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Gary Cohn, president of Goldman Sachs and President-elect Donald Trump’s choice for director of National Economic Council, arrives at Trump Tower, December 14, 2016, in New York City.
Gary Cohn is facing the most difficult investment dilemma of his career. The former Goldman Sachs president helped steer the bank to safety during the financial crisis. Now he’s under pressure to abandon President Donald Trump, whom he serves as chief economic advisor. Remaining could hurt his reputation, but he’s been a moderating influence on trade and he’s also a point man on tax reform. Losing his Wall Street savvy would further damage the White House — and the country.
Cohn built his career at the fast-paced trading desks of Goldman, where risk is often calculated in seconds. As No. 2 during the economic meltdown, he helped lead the bank in preparing for the mortgage market’s decline as competitors were bulking up on those assets. Goldman still needed a $5 billion infusion from Warren Buffett’s Berkshire Hathaway but it survived in better shape than its competitors, some of whom disappeared.
His Wall Street reputation made him an attractive candidate for Trump, despite his Democratic Party affiliation. Centrists welcomed Cohn as director of the National Economic Council as a moderating force. He’s been a strong counter to Chief Strategist Steve Bannon, who in an interview with American Prospect talked of fighting with Cohn and an “economic war” with China. Cohn helped to indefinitely delay steel tariffs that could spark a trade battle with Beijing. He is also a point man on Trump’s push for tax reform, where his deal-making skills will come in handy with Congress. But he wasn’t able to persuade Trump to stay in the Paris climate agreement.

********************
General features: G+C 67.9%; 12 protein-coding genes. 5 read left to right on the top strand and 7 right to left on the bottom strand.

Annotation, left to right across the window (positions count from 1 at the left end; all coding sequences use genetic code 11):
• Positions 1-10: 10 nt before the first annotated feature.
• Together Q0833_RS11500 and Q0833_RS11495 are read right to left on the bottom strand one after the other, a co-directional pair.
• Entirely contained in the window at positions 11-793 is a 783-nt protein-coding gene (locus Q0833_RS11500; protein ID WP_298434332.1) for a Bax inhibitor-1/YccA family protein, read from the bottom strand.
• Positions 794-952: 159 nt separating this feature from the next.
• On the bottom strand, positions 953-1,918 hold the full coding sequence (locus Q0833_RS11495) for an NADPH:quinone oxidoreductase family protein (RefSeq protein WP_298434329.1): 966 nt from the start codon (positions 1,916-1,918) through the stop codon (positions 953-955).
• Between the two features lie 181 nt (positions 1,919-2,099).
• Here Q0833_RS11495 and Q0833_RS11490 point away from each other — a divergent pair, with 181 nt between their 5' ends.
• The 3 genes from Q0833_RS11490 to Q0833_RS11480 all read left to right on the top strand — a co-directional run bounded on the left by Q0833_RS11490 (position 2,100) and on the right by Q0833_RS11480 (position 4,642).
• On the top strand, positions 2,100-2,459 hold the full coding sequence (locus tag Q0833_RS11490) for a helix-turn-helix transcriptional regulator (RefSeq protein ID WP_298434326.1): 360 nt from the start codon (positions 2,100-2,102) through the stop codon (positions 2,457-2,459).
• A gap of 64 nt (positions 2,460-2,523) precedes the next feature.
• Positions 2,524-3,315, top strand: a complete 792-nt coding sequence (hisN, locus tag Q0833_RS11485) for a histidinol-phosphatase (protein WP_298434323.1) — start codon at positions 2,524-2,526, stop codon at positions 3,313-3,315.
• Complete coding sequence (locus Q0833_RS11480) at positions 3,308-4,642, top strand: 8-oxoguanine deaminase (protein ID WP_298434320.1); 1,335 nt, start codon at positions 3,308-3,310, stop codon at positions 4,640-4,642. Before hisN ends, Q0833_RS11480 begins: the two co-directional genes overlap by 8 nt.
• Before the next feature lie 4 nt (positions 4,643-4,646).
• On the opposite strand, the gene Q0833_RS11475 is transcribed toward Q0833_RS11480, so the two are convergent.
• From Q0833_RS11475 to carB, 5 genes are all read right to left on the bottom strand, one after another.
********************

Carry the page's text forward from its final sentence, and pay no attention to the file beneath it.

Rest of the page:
Cohn is now under pressure to quit after the president on Tuesday doubled down on blaming both sides in a white-supremacist rally in Virginia that turned violent. Cohn, who is Jewish, was offended by Trump’s remarks, people familiar with the matter told Breakingviews. Several former colleagues have urged him to resign before his reputation takes an unrecoverable hit. Many of his former clients abandoned the president’s CEO advisory councils earlier this week because of Trump’s remarks.
Investing further time with the Trump administration, or cutting bait now, is arguably the toughest binary call Cohn will ever make. It will affect not only his future and a possible chairmanship of the Federal Reserve but the direction of the country, as well. He’s made his name deftly assessing risks but the stakes have never been higher.